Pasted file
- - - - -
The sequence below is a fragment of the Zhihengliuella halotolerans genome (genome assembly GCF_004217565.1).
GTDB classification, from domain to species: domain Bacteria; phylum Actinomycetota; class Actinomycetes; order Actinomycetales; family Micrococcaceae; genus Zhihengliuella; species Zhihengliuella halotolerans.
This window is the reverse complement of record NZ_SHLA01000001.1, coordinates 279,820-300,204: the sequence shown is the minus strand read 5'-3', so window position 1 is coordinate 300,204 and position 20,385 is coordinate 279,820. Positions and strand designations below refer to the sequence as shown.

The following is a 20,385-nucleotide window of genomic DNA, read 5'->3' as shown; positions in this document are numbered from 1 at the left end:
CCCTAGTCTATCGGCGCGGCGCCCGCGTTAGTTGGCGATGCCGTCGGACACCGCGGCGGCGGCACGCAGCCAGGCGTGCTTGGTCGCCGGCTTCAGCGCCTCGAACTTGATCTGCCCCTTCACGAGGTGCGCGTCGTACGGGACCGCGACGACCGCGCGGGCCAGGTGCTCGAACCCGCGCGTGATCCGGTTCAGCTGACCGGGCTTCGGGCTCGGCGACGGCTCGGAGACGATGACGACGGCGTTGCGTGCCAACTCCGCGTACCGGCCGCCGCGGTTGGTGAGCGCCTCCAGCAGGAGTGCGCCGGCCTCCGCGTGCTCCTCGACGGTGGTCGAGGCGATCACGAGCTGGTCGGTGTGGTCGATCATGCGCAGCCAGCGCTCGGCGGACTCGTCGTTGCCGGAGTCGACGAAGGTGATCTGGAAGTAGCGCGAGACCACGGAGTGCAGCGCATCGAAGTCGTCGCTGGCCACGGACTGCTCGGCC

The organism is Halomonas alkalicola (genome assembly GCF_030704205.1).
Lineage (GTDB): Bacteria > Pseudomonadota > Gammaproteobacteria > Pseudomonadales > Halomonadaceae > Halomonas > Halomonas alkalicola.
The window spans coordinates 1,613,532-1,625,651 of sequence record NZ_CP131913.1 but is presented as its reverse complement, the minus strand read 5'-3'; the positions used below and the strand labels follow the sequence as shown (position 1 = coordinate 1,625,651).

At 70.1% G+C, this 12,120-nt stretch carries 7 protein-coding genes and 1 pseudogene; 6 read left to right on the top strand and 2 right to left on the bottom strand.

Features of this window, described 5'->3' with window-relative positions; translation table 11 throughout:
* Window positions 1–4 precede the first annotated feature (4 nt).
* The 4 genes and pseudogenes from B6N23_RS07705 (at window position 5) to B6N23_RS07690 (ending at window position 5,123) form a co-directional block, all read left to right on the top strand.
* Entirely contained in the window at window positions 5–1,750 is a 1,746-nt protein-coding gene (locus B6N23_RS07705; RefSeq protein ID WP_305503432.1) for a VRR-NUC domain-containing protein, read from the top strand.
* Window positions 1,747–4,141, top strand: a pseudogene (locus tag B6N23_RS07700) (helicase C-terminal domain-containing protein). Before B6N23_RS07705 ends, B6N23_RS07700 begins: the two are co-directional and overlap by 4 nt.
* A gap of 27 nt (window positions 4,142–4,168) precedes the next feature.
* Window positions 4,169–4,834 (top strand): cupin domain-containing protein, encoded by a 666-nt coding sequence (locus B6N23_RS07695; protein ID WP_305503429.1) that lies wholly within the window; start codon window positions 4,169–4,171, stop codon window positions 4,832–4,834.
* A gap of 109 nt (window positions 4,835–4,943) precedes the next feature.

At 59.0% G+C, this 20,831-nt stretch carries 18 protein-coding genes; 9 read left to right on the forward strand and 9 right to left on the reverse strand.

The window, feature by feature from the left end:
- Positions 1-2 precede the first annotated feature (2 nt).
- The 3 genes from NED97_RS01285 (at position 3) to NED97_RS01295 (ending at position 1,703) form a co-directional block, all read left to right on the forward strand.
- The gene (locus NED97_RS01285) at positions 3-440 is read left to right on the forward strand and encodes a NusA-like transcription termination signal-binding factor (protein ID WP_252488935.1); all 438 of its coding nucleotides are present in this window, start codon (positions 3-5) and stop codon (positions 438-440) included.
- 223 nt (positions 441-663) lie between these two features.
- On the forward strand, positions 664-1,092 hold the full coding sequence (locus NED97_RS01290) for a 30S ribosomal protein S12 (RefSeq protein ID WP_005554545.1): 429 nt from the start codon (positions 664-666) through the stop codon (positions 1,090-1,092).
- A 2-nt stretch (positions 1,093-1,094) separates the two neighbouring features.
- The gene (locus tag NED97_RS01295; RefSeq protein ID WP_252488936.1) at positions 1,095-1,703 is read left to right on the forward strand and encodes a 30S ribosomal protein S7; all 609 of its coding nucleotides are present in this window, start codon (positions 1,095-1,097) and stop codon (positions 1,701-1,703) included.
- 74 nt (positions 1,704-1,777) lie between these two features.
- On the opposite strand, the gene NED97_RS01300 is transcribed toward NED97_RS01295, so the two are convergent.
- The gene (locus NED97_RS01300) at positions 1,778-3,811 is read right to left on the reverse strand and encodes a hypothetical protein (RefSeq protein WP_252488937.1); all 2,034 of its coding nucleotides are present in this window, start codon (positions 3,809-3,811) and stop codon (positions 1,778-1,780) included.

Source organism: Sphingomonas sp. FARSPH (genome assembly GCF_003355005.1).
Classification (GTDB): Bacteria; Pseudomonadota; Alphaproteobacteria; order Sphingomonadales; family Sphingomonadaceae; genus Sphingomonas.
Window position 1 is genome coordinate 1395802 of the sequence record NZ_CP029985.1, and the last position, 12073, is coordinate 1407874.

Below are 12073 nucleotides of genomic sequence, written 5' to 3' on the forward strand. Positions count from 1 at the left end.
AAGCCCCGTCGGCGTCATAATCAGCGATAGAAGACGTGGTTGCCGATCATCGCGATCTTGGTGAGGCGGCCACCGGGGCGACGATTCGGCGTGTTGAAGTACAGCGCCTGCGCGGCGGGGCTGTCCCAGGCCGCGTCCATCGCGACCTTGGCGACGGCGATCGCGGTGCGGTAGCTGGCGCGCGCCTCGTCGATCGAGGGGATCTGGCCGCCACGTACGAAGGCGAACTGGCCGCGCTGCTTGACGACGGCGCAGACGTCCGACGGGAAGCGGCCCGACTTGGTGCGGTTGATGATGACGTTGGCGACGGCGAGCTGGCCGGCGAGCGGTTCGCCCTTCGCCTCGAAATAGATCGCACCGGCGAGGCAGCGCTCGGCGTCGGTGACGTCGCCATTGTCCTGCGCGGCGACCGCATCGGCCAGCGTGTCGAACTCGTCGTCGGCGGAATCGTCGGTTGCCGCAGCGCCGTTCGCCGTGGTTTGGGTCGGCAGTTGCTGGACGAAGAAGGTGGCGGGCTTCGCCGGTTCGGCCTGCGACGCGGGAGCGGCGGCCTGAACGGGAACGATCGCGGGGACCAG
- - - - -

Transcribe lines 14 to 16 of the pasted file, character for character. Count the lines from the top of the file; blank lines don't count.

* Window positions 1,747–4,141, top strand: a pseudogene (locus tag B6N23_RS07700) (helicase C-terminal domain-containing protein). Before B6N23_RS07705 ends, B6N23_RS07700 begins: the two are co-directional and overlap by 4 nt.
* A gap of 27 nt (window positions 4,142–4,168) precedes the next feature.
* Window positions 4,169–4,834 (top strand): cupin domain-containing protein, encoded by a 666-nt coding sequence (locus B6N23_RS07695; protein ID WP_305503429.1) that lies wholly within the window; start codon window positions 4,169–4,171, stop codon window positions 4,832–4,834.